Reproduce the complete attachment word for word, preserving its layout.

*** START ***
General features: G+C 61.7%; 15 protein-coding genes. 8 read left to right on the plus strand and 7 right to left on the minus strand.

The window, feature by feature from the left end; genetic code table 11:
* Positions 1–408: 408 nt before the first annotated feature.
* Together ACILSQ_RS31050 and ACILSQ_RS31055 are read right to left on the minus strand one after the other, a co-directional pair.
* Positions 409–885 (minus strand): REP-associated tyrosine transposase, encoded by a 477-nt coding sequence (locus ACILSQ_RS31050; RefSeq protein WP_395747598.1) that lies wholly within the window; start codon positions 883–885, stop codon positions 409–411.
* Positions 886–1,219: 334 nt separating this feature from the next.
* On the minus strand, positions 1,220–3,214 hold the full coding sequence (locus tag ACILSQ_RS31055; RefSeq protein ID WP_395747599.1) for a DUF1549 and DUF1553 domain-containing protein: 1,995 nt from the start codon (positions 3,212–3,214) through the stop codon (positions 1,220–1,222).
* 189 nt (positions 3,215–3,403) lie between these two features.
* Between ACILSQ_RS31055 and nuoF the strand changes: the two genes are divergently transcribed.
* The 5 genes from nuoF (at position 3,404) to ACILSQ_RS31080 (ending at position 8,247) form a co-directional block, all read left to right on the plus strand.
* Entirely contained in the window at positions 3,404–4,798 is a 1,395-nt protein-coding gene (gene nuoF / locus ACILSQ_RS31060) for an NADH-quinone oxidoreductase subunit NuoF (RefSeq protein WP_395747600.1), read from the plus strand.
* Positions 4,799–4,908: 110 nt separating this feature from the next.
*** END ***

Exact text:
General features: G+C 61.7%; 15 protein-coding genes. 8 read left to right on the plus strand and 7 right to left on the minus strand.

The window, feature by feature from the left end; genetic code table 11:
* Positions 1–408: 408 nt before the first annotated feature.
* Together ACILSQ_RS31050 and ACILSQ_RS31055 are read right to left on the minus strand one after the other, a co-directional pair.
* Positions 409–885 (minus strand): REP-associated tyrosine transposase, encoded by a 477-nt coding sequence (locus ACILSQ_RS31050; RefSeq protein WP_395747598.1) that lies wholly within the window; start codon positions 883–885, stop codon positions 409–411.
* Positions 886–1,219: 334 nt separating this feature from the next.
* On the minus strand, positions 1,220–3,214 hold the full coding sequence (locus tag ACILSQ_RS31055; RefSeq protein ID WP_395747599.1) for a DUF1549 and DUF1553 domain-containing protein: 1,995 nt from the start codon (positions 3,212–3,214) through the stop codon (positions 1,220–1,222).
* 189 nt (positions 3,215–3,403) lie between these two features.
* Between ACILSQ_RS31055 and nuoF the strand changes: the two genes are divergently transcribed.
* The 5 genes from nuoF (at position 3,404) to ACILSQ_RS31080 (ending at position 8,247) form a co-directional block, all read left to right on the plus strand.
* Entirely contained in the window at positions 3,404–4,798 is a 1,395-nt protein-coding gene (gene nuoF / locus ACILSQ_RS31060) for an NADH-quinone oxidoreductase subunit NuoF (RefSeq protein WP_395747600.1), read from the plus strand.
* Positions 4,799–4,908: 110 nt separating this feature from the next.